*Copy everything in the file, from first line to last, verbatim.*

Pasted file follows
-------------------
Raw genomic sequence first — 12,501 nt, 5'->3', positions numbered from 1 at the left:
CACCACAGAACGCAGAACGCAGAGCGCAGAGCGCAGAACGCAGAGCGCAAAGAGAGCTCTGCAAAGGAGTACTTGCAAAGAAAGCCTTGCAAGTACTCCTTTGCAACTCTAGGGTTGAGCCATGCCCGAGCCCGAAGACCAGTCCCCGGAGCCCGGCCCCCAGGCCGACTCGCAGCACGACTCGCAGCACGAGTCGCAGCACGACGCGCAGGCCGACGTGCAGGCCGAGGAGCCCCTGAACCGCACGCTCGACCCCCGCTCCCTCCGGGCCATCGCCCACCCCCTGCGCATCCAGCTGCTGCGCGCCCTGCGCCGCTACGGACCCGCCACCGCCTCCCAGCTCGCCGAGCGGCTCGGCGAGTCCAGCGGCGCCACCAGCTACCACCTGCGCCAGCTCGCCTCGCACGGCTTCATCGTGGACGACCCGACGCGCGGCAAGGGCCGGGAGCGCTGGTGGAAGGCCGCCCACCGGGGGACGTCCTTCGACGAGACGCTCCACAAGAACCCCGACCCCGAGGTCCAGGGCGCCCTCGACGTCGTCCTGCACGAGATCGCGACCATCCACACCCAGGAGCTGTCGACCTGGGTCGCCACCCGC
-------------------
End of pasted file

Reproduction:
Raw genomic sequence first — 12,501 nt, 5'->3', positions numbered from 1 at the left:
CACCACAGAACGCAGAACGCAGAGCGCAGAGCGCAGAACGCAGAGCGCAAAGAGAGCTCTGCAAAGGAGTACTTGCAAAGAAAGCCTTGCAAGTACTCCTTTGCAACTCTAGGGTTGAGCCATGCCCGAGCCCGAAGACCAGTCCCCGGAGCCCGGCCCCCAGGCCGACTCGCAGCACGACTCGCAGCACGAGTCGCAGCACGACGCGCAGGCCGACGTGCAGGCCGAGGAGCCCCTGAACCGCACGCTCGACCCCCGCTCCCTCCGGGCCATCGCCCACCCCCTGCGCATCCAGCTGCTGCGCGCCCTGCGCCGCTACGGACCCGCCACCGCCTCCCAGCTCGCCGAGCGGCTCGGCGAGTCCAGCGGCGCCACCAGCTACCACCTGCGCCAGCTCGCCTCGCACGGCTTCATCGTGGACGACCCGACGCGCGGCAAGGGCCGGGAGCGCTGGTGGAAGGCCGCCCACCGGGGGACGTCCTTCGACGAGACGCTCCACAAGAACCCCGACCCCGAGGTCCAGGGCGCCCTCGACGTCGTCCTGCACGAGATCGCGACCATCCACACCCAGGAGCTGTCGACCTGGGTCGCCACCCGC